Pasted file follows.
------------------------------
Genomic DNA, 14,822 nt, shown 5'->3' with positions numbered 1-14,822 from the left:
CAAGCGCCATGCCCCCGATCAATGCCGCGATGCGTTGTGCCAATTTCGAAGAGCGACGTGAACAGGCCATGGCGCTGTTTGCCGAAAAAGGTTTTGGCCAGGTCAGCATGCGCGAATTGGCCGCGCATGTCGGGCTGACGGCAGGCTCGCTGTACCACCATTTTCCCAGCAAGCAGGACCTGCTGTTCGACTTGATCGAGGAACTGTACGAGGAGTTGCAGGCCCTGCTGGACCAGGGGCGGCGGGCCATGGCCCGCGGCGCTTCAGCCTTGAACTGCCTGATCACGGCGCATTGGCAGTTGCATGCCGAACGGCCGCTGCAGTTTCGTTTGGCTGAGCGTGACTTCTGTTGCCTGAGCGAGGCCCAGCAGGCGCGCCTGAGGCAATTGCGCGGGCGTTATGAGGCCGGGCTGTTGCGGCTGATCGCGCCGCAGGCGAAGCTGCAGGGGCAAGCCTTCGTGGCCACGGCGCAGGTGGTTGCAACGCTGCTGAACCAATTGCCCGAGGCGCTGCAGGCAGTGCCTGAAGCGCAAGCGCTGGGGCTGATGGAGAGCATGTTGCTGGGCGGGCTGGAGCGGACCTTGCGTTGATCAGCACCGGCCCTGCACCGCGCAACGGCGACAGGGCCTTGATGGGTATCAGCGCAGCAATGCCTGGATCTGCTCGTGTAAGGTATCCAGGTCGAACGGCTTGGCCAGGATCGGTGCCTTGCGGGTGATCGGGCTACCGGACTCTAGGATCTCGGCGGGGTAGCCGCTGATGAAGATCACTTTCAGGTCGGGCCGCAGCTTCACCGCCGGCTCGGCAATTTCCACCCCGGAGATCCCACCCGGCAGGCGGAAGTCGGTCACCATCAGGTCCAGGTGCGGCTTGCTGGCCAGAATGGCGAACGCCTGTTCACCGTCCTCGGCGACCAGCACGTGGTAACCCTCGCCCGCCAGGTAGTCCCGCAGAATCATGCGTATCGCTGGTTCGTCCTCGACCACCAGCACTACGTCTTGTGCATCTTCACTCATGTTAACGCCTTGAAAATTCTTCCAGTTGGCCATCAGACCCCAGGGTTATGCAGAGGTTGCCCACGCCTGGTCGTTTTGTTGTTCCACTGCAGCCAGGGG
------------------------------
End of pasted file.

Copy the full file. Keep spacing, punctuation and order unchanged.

Genomic DNA, 14,822 nt, shown 5'->3' with positions numbered 1-14,822 from the left:
CAAGCGCCATGCCCCCGATCAATGCCGCGATGCGTTGTGCCAATTTCGAAGAGCGACGTGAACAGGCCATGGCGCTGTTTGCCGAAAAAGGTTTTGGCCAGGTCAGCATGCGCGAATTGGCCGCGCATGTCGGGCTGACGGCAGGCTCGCTGTACCACCATTTTCCCAGCAAGCAGGACCTGCTGTTCGACTTGATCGAGGAACTGTACGAGGAGTTGCAGGCCCTGCTGGACCAGGGGCGGCGGGCCATGGCCCGCGGCGCTTCAGCCTTGAACTGCCTGATCACGGCGCATTGGCAGTTGCATGCCGAACGGCCGCTGCAGTTTCGTTTGGCTGAGCGTGACTTCTGTTGCCTGAGCGAGGCCCAGCAGGCGCGCCTGAGGCAATTGCGCGGGCGTTATGAGGCCGGGCTGTTGCGGCTGATCGCGCCGCAGGCGAAGCTGCAGGGGCAAGCCTTCGTGGCCACGGCGCAGGTGGTTGCAACGCTGCTGAACCAATTGCCCGAGGCGCTGCAGGCAGTGCCTGAAGCGCAAGCGCTGGGGCTGATGGAGAGCATGTTGCTGGGCGGGCTGGAGCGGACCTTGCGTTGATCAGCACCGGCCCTGCACCGCGCAACGGCGACAGGGCCTTGATGGGTATCAGCGCAGCAATGCCTGGATCTGCTCGTGTAAGGTATCCAGGTCGAACGGCTTGGCCAGGATCGGTGCCTTGCGGGTGATCGGGCTACCGGACTCTAGGATCTCGGCGGGGTAGCCGCTGATGAAGATCACTTTCAGGTCGGGCCGCAGCTTCACCGCCGGCTCGGCAATTTCCACCCCGGAGATCCCACCCGGCAGGCGGAAGTCGGTCACCATCAGGTCCAGGTGCGGCTTGCTGGCCAGAATGGCGAACGCCTGTTCACCGTCCTCGGCGACCAGCACGTGGTAACCCTCGCCCGCCAGGTAGTCCCGCAGAATCATGCGTATCGCTGGTTCGTCCTCGACCACCAGCACTACGTCTTGTGCATCTTCACTCATGTTAACGCCTTGAAAATTCTTCCAGTTGGCCATCAGACCCCAGGGTTATGCAGAGGTTGCCCACGCCTGGTCGTTTTGTTGTTCCACTGCAGCCAGGGG